Joshua Cohen, “The Netanyahus” (2021) (read aloud by the author) – Did you know that Benjamin Netanyahu lived in the US, mostly in Philadelphia and New York state, as a child with his family? I did but now have had it dramatized by Josh Cohen, one of the brighter young things out there in contemporary American letters, in this often-amusing novel. I don’t know if “bright young things” (he’s forty, I’m pretty sure, but hey, we live in a gerontocracy) want their books regarded as amusing, especially if they previously wrote what I’m told are great big difficult humdingers, but there it is. Supposedly, Cohen based this book on an anecdote told by the great old opinionmonger of American letters, Harold Bloom. Bloom loved getting in what passes for celeb gossip in wordy circles, and he liked to tell a story about hosting Benzion Netanyahu, his wife, and three preteen children, the middle of whom would grow up to be Israel’s longest-serving Prime Minister, for a disastrous job talk at a university.
Cohen’s narrator, historian of taxation Ruben Blum, doesn’t have Harold’s job or his mad self-mythologizing swagger. He’s a humbler sort, but doing pretty well for himself, holding a tenure track job at small upstate New York Corbin College, has a nice house, a wife, a high school aged daughter. But life isn’t necessarily so great for him. He speaks from the vantage point of the twenty-first century, but in the early 1960s, he has many of the insecurities of upwardly mobile, assimile American Jews (similar to those faced by writers Cohen admires, most notably Philip Roth): the general upper-middle-class malaise of the time, combined with uncertainty of how he really fit in to the culture. Blum is irked – but quiet, impotent – when his drunk WASP-y gladhandler department chair has him, the only Jew in the department, shepherd a Jew the department is considering hiring, one Benzion Netanyahu. Things only get worse when Benzion turns up on the Blum doorstep, during a snowstorm, with a wife, three pre-teen boys, and numerous ideas and eccentricities in tow.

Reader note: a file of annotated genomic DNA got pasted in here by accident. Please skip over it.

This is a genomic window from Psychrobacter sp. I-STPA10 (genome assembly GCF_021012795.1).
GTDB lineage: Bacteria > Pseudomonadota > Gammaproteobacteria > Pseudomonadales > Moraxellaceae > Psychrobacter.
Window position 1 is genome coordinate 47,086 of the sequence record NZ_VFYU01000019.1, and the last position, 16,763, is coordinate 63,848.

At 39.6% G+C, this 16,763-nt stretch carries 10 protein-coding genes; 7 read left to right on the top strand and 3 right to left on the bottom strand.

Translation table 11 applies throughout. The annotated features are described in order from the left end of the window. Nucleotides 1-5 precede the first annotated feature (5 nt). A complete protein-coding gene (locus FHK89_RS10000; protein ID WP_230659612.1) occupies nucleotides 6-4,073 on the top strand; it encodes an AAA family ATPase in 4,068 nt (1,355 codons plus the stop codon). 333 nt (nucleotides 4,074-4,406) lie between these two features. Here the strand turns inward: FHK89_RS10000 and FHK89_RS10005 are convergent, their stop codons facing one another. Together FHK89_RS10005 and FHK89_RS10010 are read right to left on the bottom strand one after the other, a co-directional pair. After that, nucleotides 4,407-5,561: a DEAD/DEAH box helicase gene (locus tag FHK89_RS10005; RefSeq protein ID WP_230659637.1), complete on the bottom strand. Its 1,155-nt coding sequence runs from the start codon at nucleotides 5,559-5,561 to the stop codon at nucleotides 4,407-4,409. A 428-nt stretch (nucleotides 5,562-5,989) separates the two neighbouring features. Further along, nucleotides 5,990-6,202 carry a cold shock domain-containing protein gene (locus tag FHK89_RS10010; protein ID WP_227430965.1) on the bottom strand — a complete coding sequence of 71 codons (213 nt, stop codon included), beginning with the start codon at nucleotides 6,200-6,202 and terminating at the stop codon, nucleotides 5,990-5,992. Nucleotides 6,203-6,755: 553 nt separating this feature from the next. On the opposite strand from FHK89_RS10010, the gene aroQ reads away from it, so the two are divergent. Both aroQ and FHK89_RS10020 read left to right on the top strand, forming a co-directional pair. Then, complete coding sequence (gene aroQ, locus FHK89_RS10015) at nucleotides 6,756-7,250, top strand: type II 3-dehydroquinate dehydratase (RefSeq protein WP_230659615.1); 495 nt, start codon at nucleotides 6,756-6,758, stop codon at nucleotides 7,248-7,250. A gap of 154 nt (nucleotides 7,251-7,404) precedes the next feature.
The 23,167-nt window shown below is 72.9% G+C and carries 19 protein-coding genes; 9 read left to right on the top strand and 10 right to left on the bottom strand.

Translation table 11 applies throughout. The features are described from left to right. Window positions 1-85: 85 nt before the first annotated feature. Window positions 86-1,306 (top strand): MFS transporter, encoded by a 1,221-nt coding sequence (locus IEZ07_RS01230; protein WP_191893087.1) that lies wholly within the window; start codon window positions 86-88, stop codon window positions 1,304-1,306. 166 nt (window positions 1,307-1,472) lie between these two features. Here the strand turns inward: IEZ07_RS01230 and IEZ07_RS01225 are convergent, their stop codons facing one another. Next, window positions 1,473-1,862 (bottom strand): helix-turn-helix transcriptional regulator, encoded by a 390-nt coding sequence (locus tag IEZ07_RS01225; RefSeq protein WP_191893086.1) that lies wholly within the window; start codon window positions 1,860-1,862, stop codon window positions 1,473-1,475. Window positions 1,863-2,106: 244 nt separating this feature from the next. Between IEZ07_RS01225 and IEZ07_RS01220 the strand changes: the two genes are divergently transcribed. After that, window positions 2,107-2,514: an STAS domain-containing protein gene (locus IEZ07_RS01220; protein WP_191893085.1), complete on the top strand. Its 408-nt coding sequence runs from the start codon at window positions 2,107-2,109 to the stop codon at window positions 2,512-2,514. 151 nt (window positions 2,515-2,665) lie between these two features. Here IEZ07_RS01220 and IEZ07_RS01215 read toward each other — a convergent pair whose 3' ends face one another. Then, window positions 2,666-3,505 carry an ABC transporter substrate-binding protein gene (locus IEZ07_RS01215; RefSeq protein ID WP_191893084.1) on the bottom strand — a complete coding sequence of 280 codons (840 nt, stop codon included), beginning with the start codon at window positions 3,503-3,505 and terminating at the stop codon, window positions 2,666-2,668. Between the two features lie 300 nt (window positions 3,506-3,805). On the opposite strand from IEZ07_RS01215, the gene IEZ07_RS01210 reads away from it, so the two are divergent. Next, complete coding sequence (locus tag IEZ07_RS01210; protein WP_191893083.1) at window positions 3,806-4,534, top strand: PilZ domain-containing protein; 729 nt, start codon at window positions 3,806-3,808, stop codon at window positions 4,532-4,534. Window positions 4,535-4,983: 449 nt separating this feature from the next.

Cohen gets a lot of mileage out of contrasting ideas of what it is to be a Jew. Blum is the assimilationist midcentury Jew, a WWII veteran and supposedly successful assimilationist. His in-laws are upper-middle-class Manhattan German-descended Jews, and his parents reasonably well-off but less “classy” Bronx Ashkenazim, and we get minutely observed takes on both as they interact with Blum and his family. The Netanyahus represent an altogether different take on Jewishness. It’s not even so much the Jewishness of Zionism, in Cohen’s depiction – all the Jews in the book accept Zionism of some sort – as much as that of radical, revisionist Zionism… though, as someone who’s known a fair few Israelis, including little Israeli kids, in my day, the Netanyahu family in the book lived up to some cultural traits I’ve observed. They’re loud, blunt, bold. They’re a little more like the less-assimilated Blum grandparents, but with a different reaction to the fear and horrors Jews encountered in the twentieth century: straightforward aggression and truculence. The kids are funny, and there’s some slapstick as they tear-ass around the place, both more “childish” seeming and more knowing than American kids their age- that’s been my observation of Israeli kids, for what it’s worth.